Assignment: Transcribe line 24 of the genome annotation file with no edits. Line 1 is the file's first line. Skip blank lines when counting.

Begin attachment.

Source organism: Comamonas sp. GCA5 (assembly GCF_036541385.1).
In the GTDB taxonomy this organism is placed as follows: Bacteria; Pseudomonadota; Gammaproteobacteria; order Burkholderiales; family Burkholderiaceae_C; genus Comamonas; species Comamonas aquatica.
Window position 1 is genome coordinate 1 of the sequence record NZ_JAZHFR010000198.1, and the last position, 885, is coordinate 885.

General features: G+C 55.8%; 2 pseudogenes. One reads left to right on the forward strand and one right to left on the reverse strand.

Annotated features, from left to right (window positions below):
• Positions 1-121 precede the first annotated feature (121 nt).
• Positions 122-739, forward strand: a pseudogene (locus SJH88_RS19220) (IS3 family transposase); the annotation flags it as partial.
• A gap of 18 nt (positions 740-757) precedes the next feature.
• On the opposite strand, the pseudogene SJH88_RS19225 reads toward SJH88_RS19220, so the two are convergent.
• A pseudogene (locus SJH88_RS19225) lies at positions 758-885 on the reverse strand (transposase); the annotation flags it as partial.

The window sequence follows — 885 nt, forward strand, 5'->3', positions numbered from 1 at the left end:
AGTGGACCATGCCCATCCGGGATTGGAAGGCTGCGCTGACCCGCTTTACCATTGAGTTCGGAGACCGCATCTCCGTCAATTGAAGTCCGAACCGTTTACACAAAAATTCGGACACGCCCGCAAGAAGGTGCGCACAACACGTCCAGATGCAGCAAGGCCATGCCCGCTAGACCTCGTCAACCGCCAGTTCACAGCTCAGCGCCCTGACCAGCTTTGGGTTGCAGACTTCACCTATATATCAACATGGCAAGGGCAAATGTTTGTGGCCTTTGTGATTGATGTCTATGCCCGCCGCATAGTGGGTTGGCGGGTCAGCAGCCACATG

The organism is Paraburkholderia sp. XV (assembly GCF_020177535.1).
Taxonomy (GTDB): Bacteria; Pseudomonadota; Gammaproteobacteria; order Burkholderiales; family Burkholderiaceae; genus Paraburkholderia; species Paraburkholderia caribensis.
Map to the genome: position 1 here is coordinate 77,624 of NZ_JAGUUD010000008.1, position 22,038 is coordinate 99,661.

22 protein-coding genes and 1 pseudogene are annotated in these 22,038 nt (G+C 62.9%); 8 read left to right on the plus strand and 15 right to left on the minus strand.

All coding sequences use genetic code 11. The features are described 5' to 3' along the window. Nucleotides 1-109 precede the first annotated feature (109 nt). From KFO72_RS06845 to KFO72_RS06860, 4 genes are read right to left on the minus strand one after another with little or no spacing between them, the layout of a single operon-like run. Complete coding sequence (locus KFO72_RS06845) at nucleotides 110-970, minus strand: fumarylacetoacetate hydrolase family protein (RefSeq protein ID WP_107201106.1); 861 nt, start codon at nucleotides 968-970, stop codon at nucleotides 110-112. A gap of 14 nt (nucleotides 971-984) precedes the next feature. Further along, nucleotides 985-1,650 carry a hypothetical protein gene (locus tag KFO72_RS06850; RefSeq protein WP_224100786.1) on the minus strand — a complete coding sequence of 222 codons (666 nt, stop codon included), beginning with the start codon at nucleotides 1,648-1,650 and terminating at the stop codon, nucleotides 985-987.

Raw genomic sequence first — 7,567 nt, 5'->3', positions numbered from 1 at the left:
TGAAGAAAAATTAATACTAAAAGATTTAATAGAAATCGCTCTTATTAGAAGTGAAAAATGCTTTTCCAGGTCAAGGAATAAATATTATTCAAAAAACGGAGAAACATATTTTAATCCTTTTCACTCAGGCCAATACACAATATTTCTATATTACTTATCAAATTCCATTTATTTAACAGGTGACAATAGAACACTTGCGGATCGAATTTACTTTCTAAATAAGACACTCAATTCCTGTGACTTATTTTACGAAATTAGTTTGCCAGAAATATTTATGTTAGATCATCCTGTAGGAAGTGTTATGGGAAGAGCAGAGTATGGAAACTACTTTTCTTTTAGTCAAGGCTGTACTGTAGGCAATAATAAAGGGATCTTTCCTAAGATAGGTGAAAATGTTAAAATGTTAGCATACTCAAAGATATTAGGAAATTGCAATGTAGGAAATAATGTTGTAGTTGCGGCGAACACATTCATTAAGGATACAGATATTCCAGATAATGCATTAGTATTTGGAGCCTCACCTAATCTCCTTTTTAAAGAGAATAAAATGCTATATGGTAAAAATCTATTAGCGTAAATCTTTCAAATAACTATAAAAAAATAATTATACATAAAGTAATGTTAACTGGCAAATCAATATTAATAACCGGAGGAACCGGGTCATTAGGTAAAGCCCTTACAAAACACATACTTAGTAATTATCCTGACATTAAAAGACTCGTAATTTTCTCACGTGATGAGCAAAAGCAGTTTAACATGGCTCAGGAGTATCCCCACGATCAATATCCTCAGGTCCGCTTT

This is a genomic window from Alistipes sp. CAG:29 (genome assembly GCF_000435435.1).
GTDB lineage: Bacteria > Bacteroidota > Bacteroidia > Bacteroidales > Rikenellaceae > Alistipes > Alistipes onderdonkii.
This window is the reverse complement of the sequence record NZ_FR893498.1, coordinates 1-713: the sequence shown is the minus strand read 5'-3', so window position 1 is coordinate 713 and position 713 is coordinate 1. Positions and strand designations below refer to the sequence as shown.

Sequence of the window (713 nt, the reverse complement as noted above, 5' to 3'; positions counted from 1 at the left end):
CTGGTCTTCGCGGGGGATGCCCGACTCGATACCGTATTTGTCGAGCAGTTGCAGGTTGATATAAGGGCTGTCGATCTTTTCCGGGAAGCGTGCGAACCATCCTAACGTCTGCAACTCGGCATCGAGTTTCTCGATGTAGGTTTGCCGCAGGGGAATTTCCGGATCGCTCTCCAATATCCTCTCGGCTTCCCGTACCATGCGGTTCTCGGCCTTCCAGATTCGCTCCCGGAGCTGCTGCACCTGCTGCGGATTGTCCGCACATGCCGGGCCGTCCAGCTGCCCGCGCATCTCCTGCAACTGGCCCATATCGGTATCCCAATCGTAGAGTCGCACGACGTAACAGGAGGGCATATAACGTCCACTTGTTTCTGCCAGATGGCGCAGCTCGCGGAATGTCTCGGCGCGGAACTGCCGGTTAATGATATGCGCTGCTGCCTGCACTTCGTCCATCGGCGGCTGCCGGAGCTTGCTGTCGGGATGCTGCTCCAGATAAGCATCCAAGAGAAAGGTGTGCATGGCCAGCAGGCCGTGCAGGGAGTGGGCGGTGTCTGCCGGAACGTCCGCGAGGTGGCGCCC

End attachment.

CTGGTCTTCGCGGGGGATGCCCGACTCGATACCGTATTTGTCGAGCAGTTGCAGGTTGATATAAGGGCTGTCGATCTTTTCCGGGAAGCGTGCGAACCATCCTAACGTCTGCAACTCGGCATCGAGTTTCTCGATGTAGGTTTGCCGCAGGGGAATTTCCGGATCGCTCTCCAATATCCTCTCGGCTTCCCGTACCATGCGGTTCTCGGCCTTCCAGATTCGCTCCCGGAGCTGCTGCACCTGCTGCGGATTGTCCGCACATGCCGGGCCGTCCAGCTGCCCGCGCATCTCCTGCAACTGGCCCATATCGGTATCCCAATCGTAGAGTCGCACGACGTAACAGGAGGGCATATAACGTCCACTTGTTTCTGCCAGATGGCGCAGCTCGCGGAATGTCTCGGCGCGGAACTGCCGGTTAATGATATGCGCTGCTGCCTGCACTTCGTCCATCGGCGGCTGCCGGAGCTTGCTGTCGGGATGCTGCTCCAGATAAGCATCCAAGAGAAAGGTGTGCATGGCCAGCAGGCCGTGCAGGGAGTGGGCGGTGTCTGCCGGAACGTCCGCGAGGTGGCGCCC